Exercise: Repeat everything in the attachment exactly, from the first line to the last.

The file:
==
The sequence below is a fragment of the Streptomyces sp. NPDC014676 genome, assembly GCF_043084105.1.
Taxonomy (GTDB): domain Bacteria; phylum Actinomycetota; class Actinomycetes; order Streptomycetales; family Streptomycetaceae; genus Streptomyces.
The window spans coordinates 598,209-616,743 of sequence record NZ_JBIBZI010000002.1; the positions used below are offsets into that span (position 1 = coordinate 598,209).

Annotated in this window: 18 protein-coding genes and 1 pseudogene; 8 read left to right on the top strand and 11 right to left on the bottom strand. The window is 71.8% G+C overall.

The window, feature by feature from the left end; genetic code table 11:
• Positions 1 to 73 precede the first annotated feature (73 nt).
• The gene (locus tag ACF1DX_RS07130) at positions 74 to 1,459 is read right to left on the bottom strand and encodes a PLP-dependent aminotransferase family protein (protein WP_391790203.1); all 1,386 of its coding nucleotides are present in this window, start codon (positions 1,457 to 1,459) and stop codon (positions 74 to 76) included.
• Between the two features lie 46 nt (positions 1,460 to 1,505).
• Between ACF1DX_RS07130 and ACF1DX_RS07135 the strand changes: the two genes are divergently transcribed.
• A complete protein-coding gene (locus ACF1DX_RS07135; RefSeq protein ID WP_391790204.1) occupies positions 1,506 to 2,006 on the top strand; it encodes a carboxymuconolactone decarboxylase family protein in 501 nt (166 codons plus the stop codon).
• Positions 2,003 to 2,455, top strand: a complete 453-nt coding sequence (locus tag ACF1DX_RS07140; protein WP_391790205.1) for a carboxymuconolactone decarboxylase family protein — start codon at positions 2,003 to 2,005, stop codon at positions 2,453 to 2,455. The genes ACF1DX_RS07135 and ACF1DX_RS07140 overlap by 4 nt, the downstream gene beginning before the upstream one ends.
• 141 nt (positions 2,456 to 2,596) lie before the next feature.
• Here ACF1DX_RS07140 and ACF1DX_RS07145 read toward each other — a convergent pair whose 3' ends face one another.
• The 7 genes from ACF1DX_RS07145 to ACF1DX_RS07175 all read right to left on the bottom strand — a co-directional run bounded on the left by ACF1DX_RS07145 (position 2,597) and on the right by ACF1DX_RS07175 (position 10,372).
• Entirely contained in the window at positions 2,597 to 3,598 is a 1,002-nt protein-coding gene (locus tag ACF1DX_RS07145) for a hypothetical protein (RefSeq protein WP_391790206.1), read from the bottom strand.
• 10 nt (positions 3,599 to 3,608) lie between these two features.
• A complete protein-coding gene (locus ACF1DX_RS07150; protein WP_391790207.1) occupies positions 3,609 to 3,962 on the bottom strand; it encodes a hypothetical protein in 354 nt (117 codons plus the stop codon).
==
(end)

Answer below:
The sequence below is a fragment of the Streptomyces sp. NPDC014676 genome, assembly GCF_043084105.1.
Taxonomy (GTDB): domain Bacteria; phylum Actinomycetota; class Actinomycetes; order Streptomycetales; family Streptomycetaceae; genus Streptomyces.
The window spans coordinates 598,209-616,743 of sequence record NZ_JBIBZI010000002.1; the positions used below are offsets into that span (position 1 = coordinate 598,209).

Annotated in this window: 18 protein-coding genes and 1 pseudogene; 8 read left to right on the top strand and 11 right to left on the bottom strand. The window is 71.8% G+C overall.

The window, feature by feature from the left end; genetic code table 11:
• Positions 1 to 73 precede the first annotated feature (73 nt).
• The gene (locus tag ACF1DX_RS07130) at positions 74 to 1,459 is read right to left on the bottom strand and encodes a PLP-dependent aminotransferase family protein (protein WP_391790203.1); all 1,386 of its coding nucleotides are present in this window, start codon (positions 1,457 to 1,459) and stop codon (positions 74 to 76) included.
• Between the two features lie 46 nt (positions 1,460 to 1,505).
• Between ACF1DX_RS07130 and ACF1DX_RS07135 the strand changes: the two genes are divergently transcribed.
• A complete protein-coding gene (locus ACF1DX_RS07135; RefSeq protein ID WP_391790204.1) occupies positions 1,506 to 2,006 on the top strand; it encodes a carboxymuconolactone decarboxylase family protein in 501 nt (166 codons plus the stop codon).
• Positions 2,003 to 2,455, top strand: a complete 453-nt coding sequence (locus tag ACF1DX_RS07140; protein WP_391790205.1) for a carboxymuconolactone decarboxylase family protein — start codon at positions 2,003 to 2,005, stop codon at positions 2,453 to 2,455. The genes ACF1DX_RS07135 and ACF1DX_RS07140 overlap by 4 nt, the downstream gene beginning before the upstream one ends.
• 141 nt (positions 2,456 to 2,596) lie before the next feature.
• Here ACF1DX_RS07140 and ACF1DX_RS07145 read toward each other — a convergent pair whose 3' ends face one another.
• The 7 genes from ACF1DX_RS07145 to ACF1DX_RS07175 all read right to left on the bottom strand — a co-directional run bounded on the left by ACF1DX_RS07145 (position 2,597) and on the right by ACF1DX_RS07175 (position 10,372).
• Entirely contained in the window at positions 2,597 to 3,598 is a 1,002-nt protein-coding gene (locus tag ACF1DX_RS07145) for a hypothetical protein (RefSeq protein WP_391790206.1), read from the bottom strand.
• 10 nt (positions 3,599 to 3,608) lie between these two features.
• A complete protein-coding gene (locus ACF1DX_RS07150; protein WP_391790207.1) occupies positions 3,609 to 3,962 on the bottom strand; it encodes a hypothetical protein in 354 nt (117 codons plus the stop codon).